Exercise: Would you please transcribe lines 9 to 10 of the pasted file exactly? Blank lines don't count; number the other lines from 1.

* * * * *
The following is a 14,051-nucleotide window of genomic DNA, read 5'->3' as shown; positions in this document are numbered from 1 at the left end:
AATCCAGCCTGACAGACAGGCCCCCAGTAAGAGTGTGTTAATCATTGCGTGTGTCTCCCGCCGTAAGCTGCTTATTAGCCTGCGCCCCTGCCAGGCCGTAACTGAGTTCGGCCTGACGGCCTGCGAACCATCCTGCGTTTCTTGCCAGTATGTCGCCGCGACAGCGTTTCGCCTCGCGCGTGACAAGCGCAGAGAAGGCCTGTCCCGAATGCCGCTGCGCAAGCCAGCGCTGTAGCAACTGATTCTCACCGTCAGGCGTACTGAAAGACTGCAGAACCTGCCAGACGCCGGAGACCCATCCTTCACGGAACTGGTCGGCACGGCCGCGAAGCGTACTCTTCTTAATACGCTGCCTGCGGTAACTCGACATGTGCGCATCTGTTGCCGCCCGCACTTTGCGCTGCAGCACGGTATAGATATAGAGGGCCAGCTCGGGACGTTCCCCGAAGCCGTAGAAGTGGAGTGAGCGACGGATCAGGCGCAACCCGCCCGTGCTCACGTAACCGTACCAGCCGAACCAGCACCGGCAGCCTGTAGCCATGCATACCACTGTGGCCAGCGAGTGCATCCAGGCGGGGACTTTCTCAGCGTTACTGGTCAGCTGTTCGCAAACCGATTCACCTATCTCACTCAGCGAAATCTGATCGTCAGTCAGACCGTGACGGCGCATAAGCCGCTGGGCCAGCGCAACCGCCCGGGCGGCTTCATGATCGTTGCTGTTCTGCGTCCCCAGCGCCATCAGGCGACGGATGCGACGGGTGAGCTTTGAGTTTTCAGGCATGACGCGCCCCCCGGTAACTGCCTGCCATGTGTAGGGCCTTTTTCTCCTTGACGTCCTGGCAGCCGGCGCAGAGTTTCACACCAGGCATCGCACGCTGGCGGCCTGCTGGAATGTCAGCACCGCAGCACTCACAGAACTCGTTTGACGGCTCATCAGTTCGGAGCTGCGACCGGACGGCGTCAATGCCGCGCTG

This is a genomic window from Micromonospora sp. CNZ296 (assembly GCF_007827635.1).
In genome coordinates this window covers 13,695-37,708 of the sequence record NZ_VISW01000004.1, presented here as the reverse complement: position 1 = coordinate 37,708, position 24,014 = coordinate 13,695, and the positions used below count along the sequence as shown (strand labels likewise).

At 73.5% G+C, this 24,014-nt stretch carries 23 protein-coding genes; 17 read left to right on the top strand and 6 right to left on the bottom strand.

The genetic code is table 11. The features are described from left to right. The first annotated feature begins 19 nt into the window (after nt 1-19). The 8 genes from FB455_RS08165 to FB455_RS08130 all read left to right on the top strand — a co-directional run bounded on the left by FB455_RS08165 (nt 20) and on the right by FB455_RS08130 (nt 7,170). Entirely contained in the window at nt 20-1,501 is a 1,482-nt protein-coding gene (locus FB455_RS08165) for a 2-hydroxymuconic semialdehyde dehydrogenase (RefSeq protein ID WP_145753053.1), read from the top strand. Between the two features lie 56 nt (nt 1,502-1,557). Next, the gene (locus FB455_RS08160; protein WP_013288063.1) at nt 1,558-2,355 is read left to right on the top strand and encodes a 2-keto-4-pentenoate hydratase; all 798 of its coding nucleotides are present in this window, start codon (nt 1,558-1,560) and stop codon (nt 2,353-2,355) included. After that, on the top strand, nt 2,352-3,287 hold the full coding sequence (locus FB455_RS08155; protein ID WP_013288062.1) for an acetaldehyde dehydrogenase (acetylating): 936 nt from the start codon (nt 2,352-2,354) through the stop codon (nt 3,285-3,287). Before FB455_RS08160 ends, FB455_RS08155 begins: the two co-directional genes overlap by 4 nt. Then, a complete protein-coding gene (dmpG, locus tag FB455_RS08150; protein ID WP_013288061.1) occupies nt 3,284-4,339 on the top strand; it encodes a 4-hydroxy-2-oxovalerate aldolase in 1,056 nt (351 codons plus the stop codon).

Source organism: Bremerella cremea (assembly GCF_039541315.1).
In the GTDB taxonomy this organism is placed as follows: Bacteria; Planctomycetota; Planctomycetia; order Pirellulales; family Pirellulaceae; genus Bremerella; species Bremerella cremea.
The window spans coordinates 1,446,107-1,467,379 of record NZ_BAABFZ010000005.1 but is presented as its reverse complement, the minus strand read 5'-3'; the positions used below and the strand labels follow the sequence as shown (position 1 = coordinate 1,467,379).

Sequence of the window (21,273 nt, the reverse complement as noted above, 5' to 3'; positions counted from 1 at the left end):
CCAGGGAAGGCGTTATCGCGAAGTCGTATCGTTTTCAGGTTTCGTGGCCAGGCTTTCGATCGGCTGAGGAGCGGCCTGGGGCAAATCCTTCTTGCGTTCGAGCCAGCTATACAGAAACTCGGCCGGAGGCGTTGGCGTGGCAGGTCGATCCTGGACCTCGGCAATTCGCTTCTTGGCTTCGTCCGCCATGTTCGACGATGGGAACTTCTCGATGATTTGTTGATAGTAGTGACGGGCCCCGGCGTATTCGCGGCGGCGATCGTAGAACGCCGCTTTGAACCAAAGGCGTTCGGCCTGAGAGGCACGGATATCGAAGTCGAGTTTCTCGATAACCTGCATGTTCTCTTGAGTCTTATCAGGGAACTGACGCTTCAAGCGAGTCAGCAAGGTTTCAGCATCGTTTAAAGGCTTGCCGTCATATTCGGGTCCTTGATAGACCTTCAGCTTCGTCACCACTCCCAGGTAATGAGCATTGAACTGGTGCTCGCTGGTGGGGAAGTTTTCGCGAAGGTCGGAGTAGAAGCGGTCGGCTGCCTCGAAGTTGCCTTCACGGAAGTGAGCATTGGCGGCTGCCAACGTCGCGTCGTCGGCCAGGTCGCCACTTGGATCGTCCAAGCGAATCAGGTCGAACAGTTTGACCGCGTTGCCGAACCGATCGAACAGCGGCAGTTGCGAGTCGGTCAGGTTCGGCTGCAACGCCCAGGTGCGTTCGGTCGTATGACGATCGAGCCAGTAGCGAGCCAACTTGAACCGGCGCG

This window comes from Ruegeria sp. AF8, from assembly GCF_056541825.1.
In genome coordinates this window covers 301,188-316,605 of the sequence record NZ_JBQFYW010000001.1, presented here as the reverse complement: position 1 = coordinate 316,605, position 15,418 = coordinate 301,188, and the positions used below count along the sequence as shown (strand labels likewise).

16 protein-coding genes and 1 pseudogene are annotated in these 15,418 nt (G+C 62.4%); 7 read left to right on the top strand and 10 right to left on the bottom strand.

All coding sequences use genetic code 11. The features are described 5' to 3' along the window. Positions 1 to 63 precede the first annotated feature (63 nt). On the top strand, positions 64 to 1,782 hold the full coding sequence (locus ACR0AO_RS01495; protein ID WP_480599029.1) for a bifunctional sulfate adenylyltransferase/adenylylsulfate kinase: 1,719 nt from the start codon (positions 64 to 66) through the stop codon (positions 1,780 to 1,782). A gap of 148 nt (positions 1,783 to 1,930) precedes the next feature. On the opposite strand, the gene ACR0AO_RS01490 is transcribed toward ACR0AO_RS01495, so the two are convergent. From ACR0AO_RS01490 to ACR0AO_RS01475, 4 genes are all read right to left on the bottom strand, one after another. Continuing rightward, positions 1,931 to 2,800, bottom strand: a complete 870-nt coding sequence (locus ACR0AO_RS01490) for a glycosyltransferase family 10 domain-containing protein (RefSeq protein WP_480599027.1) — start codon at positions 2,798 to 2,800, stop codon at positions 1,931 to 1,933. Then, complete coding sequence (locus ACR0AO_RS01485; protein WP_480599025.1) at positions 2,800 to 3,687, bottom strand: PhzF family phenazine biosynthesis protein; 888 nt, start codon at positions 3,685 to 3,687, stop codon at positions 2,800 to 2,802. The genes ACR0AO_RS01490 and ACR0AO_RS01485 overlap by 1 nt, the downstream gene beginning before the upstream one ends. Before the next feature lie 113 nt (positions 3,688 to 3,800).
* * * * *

The window spans coordinates 1,446,107-1,467,379 of record NZ_BAABFZ010000005.1 but is presented as its reverse complement, the minus strand read 5'-3'; the positions used below and the strand labels follow the sequence as shown (position 1 = coordinate 1,467,379).

Sequence of the window (21,273 nt, the reverse complement as noted above, 5' to 3'; positions counted from 1 at the left end):